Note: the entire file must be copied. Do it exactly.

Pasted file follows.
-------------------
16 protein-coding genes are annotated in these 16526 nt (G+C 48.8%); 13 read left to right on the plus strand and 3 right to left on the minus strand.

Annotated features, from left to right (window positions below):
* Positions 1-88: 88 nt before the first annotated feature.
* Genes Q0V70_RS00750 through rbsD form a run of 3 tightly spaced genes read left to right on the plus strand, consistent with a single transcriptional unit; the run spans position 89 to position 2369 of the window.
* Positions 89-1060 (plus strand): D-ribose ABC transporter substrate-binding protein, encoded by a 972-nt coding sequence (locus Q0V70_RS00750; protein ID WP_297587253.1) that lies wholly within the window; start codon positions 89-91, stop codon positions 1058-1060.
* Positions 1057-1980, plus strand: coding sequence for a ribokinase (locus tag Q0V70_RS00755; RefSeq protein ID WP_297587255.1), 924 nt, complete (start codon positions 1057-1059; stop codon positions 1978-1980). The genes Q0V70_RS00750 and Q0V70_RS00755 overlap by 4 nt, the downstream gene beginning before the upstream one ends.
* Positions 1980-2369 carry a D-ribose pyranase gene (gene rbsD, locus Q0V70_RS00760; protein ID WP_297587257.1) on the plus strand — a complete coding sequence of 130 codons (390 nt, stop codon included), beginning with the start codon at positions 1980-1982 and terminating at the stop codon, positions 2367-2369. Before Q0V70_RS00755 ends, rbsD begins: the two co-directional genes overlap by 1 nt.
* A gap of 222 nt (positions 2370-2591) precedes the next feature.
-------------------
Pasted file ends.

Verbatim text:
16 protein-coding genes are annotated in these 16526 nt (G+C 48.8%); 13 read left to right on the plus strand and 3 right to left on the minus strand.

Annotated features, from left to right (window positions below):
* Positions 1-88: 88 nt before the first annotated feature.
* Genes Q0V70_RS00750 through rbsD form a run of 3 tightly spaced genes read left to right on the plus strand, consistent with a single transcriptional unit; the run spans position 89 to position 2369 of the window.
* Positions 89-1060 (plus strand): D-ribose ABC transporter substrate-binding protein, encoded by a 972-nt coding sequence (locus Q0V70_RS00750; protein ID WP_297587253.1) that lies wholly within the window; start codon positions 89-91, stop codon positions 1058-1060.
* Positions 1057-1980, plus strand: coding sequence for a ribokinase (locus tag Q0V70_RS00755; RefSeq protein ID WP_297587255.1), 924 nt, complete (start codon positions 1057-1059; stop codon positions 1978-1980). The genes Q0V70_RS00750 and Q0V70_RS00755 overlap by 4 nt, the downstream gene beginning before the upstream one ends.
* Positions 1980-2369 carry a D-ribose pyranase gene (gene rbsD, locus Q0V70_RS00760; protein ID WP_297587257.1) on the plus strand — a complete coding sequence of 130 codons (390 nt, stop codon included), beginning with the start codon at positions 1980-1982 and terminating at the stop codon, positions 2367-2369. Before Q0V70_RS00755 ends, rbsD begins: the two co-directional genes overlap by 1 nt.
* A gap of 222 nt (positions 2370-2591) precedes the next feature.